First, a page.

There are some 4,000 licensed hunters, who shoot about 25,000 deer a year in controlled hunting seasons. For a “sustainable” population, it seems an annual cull of 150,000 deer would be nearer the mark. This figure comes from Woodlands of Ireland, whose expert study in 2009 computed the extensive damage not only to Ireland’s native broadleafed woods and their dependent species but also to conifer forests, where deer strip bark when other food gets short and browse young sitka spruce into valueless bushes. By its estimate, red deer increased more than fivefold in the 30 years to 2008, with a tripling of sika and near-doubling of fallow. The muntjac may be small (like a furtive, hard-to-spot Labrador dog), but, even though it was introduced only in 2006, its sightings are already widespread and raise great ecological concern. Rumours of even more introductions – of roe and Chinese water deer – are so far unconfirmed.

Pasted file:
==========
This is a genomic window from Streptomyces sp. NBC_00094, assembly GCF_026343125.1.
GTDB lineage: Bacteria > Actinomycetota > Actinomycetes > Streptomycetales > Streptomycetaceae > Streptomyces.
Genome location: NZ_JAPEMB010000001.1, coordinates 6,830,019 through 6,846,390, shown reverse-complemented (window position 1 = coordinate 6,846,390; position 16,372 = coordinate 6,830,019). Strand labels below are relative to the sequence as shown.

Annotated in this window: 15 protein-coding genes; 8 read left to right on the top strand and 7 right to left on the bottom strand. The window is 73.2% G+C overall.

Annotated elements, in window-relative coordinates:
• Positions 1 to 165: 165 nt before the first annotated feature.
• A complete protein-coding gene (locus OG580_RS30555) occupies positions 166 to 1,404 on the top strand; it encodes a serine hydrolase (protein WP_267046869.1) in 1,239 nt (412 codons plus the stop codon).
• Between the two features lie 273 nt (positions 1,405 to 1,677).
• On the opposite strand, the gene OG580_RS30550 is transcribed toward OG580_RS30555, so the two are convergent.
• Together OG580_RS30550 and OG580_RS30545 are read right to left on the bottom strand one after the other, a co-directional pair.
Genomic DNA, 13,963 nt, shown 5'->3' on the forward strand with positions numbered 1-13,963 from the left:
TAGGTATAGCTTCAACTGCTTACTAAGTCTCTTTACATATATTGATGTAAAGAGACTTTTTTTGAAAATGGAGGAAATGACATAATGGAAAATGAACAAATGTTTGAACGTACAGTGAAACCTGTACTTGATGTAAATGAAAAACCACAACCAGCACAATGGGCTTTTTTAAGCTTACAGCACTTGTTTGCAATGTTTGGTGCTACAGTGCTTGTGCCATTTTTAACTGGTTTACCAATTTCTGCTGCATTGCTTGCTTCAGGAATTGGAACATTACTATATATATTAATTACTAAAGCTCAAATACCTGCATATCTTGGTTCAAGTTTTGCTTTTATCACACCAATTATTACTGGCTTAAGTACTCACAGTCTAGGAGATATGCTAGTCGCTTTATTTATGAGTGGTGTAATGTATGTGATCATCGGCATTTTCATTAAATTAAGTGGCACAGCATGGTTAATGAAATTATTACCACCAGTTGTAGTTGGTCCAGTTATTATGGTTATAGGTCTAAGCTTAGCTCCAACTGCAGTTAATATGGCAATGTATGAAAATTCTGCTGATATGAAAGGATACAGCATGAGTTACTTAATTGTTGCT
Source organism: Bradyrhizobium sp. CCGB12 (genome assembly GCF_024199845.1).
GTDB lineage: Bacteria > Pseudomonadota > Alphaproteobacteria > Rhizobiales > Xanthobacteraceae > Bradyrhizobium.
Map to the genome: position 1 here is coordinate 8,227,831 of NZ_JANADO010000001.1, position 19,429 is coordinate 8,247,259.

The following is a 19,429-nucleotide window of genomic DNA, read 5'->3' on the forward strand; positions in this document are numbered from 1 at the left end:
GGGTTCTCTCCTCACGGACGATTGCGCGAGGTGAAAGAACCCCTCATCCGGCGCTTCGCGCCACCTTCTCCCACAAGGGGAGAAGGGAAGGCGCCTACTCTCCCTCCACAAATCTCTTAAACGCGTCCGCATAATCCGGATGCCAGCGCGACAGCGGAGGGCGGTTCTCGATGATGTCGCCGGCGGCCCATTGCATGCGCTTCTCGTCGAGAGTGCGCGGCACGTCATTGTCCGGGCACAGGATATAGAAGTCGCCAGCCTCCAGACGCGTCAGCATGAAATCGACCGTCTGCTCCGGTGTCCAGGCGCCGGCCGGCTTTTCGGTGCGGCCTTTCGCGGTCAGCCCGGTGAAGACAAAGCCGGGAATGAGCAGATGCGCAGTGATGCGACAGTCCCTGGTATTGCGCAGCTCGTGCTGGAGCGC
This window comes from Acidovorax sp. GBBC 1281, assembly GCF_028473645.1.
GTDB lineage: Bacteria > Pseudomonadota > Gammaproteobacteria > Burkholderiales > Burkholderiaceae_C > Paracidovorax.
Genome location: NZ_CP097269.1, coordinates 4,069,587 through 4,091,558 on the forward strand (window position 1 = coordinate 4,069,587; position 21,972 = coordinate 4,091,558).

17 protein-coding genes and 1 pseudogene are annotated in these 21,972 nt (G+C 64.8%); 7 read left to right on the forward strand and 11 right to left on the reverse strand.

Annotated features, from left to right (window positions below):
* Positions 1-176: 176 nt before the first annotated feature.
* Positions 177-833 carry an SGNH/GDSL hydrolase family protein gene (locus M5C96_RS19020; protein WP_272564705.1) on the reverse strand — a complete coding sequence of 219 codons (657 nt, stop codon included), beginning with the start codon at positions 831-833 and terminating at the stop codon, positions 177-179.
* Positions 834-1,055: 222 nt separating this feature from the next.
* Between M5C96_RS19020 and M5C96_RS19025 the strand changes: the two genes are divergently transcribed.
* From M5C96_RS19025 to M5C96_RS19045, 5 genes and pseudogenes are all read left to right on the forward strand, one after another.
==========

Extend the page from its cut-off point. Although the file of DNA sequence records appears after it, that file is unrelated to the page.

Warmer winters and longer growing seasons will likely further facilitate this growth. Ireland would do well to look to their old rivals to the east for some guidance on national deer management policy.
Source: Irish Times